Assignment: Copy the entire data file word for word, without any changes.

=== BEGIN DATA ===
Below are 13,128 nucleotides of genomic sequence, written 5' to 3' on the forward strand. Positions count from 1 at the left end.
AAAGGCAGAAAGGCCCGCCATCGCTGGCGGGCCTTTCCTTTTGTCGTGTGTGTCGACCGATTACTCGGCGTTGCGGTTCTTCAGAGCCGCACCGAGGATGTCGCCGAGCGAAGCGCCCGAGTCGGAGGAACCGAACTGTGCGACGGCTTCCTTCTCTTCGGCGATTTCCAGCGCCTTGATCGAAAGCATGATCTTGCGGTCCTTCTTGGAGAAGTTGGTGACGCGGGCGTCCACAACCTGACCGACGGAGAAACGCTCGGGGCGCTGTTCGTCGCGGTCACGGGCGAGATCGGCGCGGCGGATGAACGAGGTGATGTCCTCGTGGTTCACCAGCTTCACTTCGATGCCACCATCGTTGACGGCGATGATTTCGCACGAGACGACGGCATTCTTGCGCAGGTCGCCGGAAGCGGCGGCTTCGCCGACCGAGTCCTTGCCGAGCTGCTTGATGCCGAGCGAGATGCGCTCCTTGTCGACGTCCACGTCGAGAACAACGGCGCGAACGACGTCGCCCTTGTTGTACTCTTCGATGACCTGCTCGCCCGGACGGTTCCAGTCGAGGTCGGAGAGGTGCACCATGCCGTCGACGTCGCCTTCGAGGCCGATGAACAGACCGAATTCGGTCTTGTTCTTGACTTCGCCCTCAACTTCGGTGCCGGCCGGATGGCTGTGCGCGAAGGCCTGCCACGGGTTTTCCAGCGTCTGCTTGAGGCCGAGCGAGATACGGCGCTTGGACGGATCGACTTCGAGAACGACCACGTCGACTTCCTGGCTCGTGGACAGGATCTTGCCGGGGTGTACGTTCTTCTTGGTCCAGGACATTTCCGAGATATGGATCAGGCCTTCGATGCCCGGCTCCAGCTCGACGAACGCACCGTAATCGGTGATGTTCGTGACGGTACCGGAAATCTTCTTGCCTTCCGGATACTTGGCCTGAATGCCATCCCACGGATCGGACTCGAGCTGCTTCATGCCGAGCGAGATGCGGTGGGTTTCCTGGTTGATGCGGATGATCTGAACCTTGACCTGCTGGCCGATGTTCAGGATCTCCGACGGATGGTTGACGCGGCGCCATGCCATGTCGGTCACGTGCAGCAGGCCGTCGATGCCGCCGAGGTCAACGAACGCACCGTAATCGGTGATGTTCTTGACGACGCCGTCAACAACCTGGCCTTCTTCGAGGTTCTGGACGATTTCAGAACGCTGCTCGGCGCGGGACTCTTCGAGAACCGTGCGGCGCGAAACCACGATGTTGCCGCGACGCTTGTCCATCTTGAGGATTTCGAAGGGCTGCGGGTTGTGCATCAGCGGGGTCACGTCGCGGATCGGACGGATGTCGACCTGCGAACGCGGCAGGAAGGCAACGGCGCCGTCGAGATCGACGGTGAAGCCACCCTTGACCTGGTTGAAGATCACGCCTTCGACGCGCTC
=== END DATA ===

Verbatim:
Below are 13,128 nucleotides of genomic sequence, written 5' to 3' on the forward strand. Positions count from 1 at the left end.
AAAGGCAGAAAGGCCCGCCATCGCTGGCGGGCCTTTCCTTTTGTCGTGTGTGTCGACCGATTACTCGGCGTTGCGGTTCTTCAGAGCCGCACCGAGGATGTCGCCGAGCGAAGCGCCCGAGTCGGAGGAACCGAACTGTGCGACGGCTTCCTTCTCTTCGGCGATTTCCAGCGCCTTGATCGAAAGCATGATCTTGCGGTCCTTCTTGGAGAAGTTGGTGACGCGGGCGTCCACAACCTGACCGACGGAGAAACGCTCGGGGCGCTGTTCGTCGCGGTCACGGGCGAGATCGGCGCGGCGGATGAACGAGGTGATGTCCTCGTGGTTCACCAGCTTCACTTCGATGCCACCATCGTTGACGGCGATGATTTCGCACGAGACGACGGCATTCTTGCGCAGGTCGCCGGAAGCGGCGGCTTCGCCGACCGAGTCCTTGCCGAGCTGCTTGATGCCGAGCGAGATGCGCTCCTTGTCGACGTCCACGTCGAGAACAACGGCGCGAACGACGTCGCCCTTGTTGTACTCTTCGATGACCTGCTCGCCCGGACGGTTCCAGTCGAGGTCGGAGAGGTGCACCATGCCGTCGACGTCGCCTTCGAGGCCGATGAACAGACCGAATTCGGTCTTGTTCTTGACTTCGCCCTCAACTTCGGTGCCGGCCGGATGGCTGTGCGCGAAGGCCTGCCACGGGTTTTCCAGCGTCTGCTTGAGGCCGAGCGAGATACGGCGCTTGGACGGATCGACTTCGAGAACGACCACGTCGACTTCCTGGCTCGTGGACAGGATCTTGCCGGGGTGTACGTTCTTCTTGGTCCAGGACATTTCCGAGATATGGATCAGGCCTTCGATGCCCGGCTCCAGCTCGACGAACGCACCGTAATCGGTGATGTTCGTGACGGTACCGGAAATCTTCTTGCCTTCCGGATACTTGGCCTGAATGCCATCCCACGGATCGGACTCGAGCTGCTTCATGCCGAGCGAGATGCGGTGGGTTTCCTGGTTGATGCGGATGATCTGAACCTTGACCTGCTGGCCGATGTTCAGGATCTCCGACGGATGGTTGACGCGGCGCCATGCCATGTCGGTCACGTGCAGCAGGCCGTCGATGCCGCCGAGGTCAACGAACGCACCGTAATCGGTGATGTTCTTGACGACGCCGTCAACAACCTGGCCTTCTTCGAGGTTCTGGACGATTTCAGAACGCTGCTCGGCGCGGGACTCTTCGAGAACCGTGCGGCGCGAAACCACGATGTTGCCGCGACGCTTGTCCATCTTGAGGATTTCGAAGGGCTGCGGGTTGTGCATCAGCGGGGTCACGTCGCGGATCGGACGGATGTCGACCTGCGAACGCGGCAGGAAGGCAACGGCGCCGTCGAGATCGACGGTGAAGCCACCCTTGACCTGGTTGAAGATCACGCCTTCGACGCGCTC